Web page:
Generic Medications That Are Used to Treat ADHD

Save Money With These ADHD Options

Most commonly, attention deficit hyperactivity disorder (ADHD) is diagnosed in children, and this condition often persists through adolescence and later adulthood.  Children with ADHD fall into 3 categories:

  • primarily hyperactive-impulsive
  • primarily inattentive
  • a combination. 

Although some people with ADHD, "outgrow" the disease, it's estimated that as many as 80 percent of individuals carry the condition through adulthood.

  Of note, adults with ADHD are by and large not hyperactive and instead inattentive. 

A number of medications are used to treat ADHD. The medications that are most commonly prescribed to treat ADHD are stimulants and include many brand-name drugs.  However, lower-cost generic alternatives also exist. 

(The use of stimulants to treat adults with ADHD is poorly understood.  Despite accounts of stimulants working in adults, concerns about efficacy and safety of stimulant use in this population cloud the picture.  Specifically, some research suggests that adults with ADHD who take stimulants are at increased risk for palpitations, anxiety and increases in blood pressure.)

Here is a list of medications used to treat ADHD.  Please note that I listed the brand name first followed by the generic designation in parentheses.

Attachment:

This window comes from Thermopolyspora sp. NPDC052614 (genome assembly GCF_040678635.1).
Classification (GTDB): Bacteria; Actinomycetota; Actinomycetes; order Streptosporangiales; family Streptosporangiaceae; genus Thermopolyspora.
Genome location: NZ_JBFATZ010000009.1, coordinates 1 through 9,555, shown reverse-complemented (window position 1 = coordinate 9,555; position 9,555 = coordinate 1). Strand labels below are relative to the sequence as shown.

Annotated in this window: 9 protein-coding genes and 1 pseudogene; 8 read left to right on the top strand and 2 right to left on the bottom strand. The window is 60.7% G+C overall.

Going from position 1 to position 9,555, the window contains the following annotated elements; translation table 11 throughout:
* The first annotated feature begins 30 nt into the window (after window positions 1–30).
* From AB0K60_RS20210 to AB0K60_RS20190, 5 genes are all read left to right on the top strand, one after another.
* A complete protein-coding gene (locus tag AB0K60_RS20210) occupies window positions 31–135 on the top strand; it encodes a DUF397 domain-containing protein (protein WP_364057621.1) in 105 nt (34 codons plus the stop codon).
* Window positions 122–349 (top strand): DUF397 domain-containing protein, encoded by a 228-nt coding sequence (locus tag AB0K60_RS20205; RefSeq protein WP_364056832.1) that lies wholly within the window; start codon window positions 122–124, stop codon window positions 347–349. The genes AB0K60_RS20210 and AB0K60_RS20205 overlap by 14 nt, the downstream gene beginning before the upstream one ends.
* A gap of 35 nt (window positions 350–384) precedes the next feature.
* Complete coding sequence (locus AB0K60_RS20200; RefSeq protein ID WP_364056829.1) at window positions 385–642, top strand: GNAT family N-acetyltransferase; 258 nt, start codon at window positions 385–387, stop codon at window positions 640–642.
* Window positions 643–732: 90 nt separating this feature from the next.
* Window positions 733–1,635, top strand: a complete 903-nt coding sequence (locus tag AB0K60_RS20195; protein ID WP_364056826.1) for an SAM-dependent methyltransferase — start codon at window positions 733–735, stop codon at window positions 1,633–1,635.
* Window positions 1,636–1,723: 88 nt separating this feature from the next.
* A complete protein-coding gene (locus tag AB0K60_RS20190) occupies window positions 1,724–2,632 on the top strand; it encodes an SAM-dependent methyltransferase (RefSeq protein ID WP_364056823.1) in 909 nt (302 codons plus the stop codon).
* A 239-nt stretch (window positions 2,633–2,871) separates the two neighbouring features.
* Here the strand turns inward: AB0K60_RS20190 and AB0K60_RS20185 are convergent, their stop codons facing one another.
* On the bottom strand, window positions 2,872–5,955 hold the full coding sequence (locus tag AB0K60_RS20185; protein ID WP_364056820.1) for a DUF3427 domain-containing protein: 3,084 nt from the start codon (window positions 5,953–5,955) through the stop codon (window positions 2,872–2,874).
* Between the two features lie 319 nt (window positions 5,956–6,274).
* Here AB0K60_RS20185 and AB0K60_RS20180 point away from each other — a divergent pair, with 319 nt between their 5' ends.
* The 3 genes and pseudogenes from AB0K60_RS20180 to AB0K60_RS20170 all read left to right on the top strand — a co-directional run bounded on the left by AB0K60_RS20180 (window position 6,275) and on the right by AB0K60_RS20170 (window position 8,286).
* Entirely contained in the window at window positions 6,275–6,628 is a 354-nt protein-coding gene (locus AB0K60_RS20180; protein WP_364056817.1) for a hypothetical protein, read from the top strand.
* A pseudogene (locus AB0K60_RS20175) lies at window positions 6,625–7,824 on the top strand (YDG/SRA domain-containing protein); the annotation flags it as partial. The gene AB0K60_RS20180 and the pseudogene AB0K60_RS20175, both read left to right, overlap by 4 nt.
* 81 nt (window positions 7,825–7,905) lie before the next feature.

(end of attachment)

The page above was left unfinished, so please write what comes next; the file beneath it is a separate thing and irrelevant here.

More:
• Adderall and Adderall XR (amphetamine and dextroamphetamine)
  • Concerta (methylphenidate)
  • Daytrana (methylphenidate)
  • Desoxyn (methamphetamine)
  • Dexedrine (dextroamphetamine)
  • Focalin and Focalin XR (dexmethylphenidate)
  • Intuniv (guanfacine)
  • Metadate CD and Metadate ER (methylphenidate)
  • Methylin and Methylin ER (methylphenidate)
  • Ritalin, Ritalin LA and Ritalin SR (methylphenidate)
  • Quillivant XR (methylphenidate)
  • Strattera (atomoxetine)
  • Vyvanse (lisdexamfetamine)

Of note, the XR, ER and LR designations indicate extended-release preparations.  Furthermore, Ritalin SR is a controlled release form of Ritalin.  Finally, all these drugs except Intuniv are stimulants.  (Intuniv is an antiadrenergic medication which acts on the sympathetic nervous system to decrease blood pressure.  It is used to treat hypertension and ADHD.)

Of the medications listed above, only Intuniv, Quillivant XR, Strattera and Vyvanse are brand name.  All other medications can be purchased as generics.

As you probably know, brand-name drugs can get pretty pricey.  Generic medications are low-cost alternatives which work just as well as brand-name drugs and have been scrutinized and approved by the FDA, too.